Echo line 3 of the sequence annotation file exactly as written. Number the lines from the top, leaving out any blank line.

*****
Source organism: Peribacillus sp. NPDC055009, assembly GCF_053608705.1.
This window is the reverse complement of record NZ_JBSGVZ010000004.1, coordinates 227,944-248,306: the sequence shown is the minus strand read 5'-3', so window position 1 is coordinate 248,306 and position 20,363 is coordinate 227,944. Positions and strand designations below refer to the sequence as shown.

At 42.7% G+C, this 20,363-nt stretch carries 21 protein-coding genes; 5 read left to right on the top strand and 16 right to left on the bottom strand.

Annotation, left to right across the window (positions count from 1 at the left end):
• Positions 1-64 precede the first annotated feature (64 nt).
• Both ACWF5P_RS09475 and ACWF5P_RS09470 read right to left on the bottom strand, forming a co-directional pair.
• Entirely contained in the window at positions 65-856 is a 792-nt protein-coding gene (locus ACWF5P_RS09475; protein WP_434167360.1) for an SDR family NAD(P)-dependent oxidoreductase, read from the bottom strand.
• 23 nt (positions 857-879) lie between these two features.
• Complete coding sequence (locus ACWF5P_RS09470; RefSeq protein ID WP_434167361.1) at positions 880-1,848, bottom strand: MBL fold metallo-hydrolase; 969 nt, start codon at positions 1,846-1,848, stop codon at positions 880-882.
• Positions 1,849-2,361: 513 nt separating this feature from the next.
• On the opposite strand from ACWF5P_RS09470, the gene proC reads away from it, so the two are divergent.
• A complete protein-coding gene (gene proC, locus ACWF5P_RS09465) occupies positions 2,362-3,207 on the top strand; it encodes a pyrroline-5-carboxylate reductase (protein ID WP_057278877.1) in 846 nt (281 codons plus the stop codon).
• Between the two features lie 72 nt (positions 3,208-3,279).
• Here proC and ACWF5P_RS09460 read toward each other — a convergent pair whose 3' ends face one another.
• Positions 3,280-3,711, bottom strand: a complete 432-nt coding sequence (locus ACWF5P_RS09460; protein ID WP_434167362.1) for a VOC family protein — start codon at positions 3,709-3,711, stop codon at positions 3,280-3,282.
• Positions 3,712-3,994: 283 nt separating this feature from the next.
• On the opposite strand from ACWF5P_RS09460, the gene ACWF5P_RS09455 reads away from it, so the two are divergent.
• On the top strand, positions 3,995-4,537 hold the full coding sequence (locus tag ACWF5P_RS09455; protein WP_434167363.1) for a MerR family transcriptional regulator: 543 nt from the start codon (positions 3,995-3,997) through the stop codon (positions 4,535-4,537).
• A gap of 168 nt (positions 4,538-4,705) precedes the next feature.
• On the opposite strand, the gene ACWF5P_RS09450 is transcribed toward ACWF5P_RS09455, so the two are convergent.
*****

At 42.7% G+C, this 20,363-nt stretch carries 21 protein-coding genes; 5 read left to right on the top strand and 16 right to left on the bottom strand.